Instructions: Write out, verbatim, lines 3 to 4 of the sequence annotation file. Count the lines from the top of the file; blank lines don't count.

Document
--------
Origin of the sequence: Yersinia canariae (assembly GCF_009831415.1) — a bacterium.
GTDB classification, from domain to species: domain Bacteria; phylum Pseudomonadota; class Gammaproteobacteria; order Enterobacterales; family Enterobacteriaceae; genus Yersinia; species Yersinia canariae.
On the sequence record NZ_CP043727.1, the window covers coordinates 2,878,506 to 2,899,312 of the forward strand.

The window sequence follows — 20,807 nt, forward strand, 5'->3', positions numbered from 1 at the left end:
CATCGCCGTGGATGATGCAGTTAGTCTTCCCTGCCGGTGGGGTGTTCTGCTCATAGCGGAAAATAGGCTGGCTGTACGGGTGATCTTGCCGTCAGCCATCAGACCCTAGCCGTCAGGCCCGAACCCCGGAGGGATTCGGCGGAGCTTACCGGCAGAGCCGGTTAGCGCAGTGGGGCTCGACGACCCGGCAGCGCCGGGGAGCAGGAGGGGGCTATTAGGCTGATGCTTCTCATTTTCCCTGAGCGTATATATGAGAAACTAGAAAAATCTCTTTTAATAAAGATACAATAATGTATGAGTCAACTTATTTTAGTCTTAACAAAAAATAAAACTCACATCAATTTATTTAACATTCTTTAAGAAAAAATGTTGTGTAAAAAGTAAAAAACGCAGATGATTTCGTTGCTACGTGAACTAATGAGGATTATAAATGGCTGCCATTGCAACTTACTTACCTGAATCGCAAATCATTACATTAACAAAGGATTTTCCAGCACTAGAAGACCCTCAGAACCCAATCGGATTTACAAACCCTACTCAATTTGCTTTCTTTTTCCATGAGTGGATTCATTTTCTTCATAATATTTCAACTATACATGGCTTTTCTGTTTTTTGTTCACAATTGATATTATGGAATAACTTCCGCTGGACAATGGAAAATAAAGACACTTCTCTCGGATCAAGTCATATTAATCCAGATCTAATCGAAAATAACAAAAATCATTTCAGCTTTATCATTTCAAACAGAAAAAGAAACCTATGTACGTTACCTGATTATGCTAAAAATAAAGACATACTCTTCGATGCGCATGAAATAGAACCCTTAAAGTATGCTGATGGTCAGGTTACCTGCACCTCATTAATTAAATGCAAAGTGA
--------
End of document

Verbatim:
On the sequence record NZ_CP043727.1, the window covers coordinates 2,878,506 to 2,899,312 of the forward strand.

The window sequence follows — 20,807 nt, forward strand, 5'->3', positions numbered from 1 at the left end: